Problems with DVP-NS500v and 700?

Discussion in 'Archived Threads 2001-2004' started by JeffreyH, Jan 12, 2002.

  1. JeffreyH

    JeffreyH Stunt Coordinator

    Sep 5, 2001
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    I know another member here was having problems with soft focus on 4:3 tv's with Sony's 700 model.

    I was wondering if anyone else that owns one of these has the same problem?

    I looked at both of them today and thought I noticed some softness with the 700, but the video wasn't that great, it was a black&white Shania Twain video. The 500 was running in fullframe on both their sets and looked great. Maybe because it was in fullframe?

  2. Ryan Spaight

    Ryan Spaight Supporting Actor

    Jun 30, 1997
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    The "problem" in question is how Sony does downconversion (display an anamorphic image on a set not capable of displaying anamorphic). They apply fairly heavy interpolation to make up for the dropped lines, which has the positive effect of nearly eliminating downconversion artifacts (stair-stepping, mainly) but the negative effect of producing a somewhat softer image than other players that are less aggressive with interpolation. (Some early players did no interpolation and simply dropped every fourth line -- this resulting in an image that was as sharp as the raw anamorphic image but was crawling with "jaggies.")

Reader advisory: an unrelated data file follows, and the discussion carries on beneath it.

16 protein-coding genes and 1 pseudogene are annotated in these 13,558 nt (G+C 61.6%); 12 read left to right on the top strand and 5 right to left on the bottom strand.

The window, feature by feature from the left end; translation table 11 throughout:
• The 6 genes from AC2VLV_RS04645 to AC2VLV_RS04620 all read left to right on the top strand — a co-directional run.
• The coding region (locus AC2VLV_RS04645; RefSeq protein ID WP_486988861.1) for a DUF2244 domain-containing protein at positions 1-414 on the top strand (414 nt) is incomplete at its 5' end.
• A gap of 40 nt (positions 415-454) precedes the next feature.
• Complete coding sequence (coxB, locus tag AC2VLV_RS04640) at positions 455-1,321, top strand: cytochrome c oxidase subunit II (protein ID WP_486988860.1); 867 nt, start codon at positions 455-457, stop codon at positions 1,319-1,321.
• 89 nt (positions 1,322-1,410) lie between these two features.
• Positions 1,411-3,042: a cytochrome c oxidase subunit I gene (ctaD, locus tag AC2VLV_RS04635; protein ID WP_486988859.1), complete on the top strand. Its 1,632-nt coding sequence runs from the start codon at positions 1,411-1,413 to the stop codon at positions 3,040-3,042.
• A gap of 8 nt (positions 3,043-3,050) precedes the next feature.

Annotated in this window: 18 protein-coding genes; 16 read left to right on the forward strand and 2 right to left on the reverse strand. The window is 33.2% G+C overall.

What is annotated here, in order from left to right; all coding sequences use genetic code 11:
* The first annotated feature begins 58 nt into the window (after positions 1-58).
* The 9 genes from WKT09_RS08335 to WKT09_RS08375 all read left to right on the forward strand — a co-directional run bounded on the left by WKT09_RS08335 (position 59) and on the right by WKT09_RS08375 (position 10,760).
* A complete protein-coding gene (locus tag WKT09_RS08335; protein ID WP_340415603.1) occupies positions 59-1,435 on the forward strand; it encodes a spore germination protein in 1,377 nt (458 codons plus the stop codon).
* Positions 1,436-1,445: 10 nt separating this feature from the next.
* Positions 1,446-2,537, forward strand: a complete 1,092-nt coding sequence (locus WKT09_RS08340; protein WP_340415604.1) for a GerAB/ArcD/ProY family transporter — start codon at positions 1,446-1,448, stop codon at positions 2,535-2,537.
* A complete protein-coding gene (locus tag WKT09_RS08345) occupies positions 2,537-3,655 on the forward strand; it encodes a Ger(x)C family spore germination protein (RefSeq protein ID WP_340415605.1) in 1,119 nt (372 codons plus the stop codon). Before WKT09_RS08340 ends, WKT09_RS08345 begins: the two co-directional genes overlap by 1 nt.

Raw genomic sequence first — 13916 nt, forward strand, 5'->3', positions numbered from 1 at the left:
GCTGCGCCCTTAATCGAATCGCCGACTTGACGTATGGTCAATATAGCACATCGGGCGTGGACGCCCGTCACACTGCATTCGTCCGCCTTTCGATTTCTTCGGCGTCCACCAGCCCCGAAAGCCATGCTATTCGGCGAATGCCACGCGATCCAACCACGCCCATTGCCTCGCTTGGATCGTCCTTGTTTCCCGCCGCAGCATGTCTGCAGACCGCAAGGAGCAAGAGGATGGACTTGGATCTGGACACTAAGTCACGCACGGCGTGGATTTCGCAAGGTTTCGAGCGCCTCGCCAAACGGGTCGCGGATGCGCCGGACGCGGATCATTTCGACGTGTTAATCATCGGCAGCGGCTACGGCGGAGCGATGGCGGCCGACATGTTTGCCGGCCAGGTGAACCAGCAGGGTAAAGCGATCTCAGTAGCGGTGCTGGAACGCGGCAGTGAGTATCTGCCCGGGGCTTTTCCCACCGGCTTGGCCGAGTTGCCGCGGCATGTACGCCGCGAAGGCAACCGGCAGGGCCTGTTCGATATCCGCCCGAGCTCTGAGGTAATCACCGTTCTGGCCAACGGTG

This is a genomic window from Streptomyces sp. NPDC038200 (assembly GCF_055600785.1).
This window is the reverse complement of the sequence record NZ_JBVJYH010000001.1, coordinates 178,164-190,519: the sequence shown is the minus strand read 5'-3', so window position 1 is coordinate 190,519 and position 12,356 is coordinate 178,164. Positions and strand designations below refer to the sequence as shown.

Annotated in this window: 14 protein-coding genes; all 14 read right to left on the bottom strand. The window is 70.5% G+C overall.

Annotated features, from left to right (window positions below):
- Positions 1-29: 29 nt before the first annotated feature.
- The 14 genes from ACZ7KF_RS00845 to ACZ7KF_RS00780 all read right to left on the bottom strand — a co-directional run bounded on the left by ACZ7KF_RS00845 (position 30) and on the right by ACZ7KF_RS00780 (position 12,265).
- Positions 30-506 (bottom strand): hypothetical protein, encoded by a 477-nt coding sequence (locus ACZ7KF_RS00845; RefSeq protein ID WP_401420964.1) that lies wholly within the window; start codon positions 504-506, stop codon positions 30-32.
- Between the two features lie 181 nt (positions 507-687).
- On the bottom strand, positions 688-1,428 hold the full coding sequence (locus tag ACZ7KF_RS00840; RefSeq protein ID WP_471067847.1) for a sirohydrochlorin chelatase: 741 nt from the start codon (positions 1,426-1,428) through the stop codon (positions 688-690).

It's unlikely this will change any time soon, since Sony has done downconversion this way since day one and the 7000 player. If downconversion is a factor for you, you should definitely check the performance out (take it home on a 30-day return if possible) to see if the softness bothers you. Some are driven nuts by the softness, others are driven nuts by the jaggies.

    Of course, the ultimate solution is to get a set capable of displaying anamorphic material and eliminate downconversion altogether -- these sets are getting cheaper all the time (they don't necessarily have to be 16x9 sets -- many better 4x3 sets can do it now as well) and will give you a much, much better picture than any downconversion process ever will.


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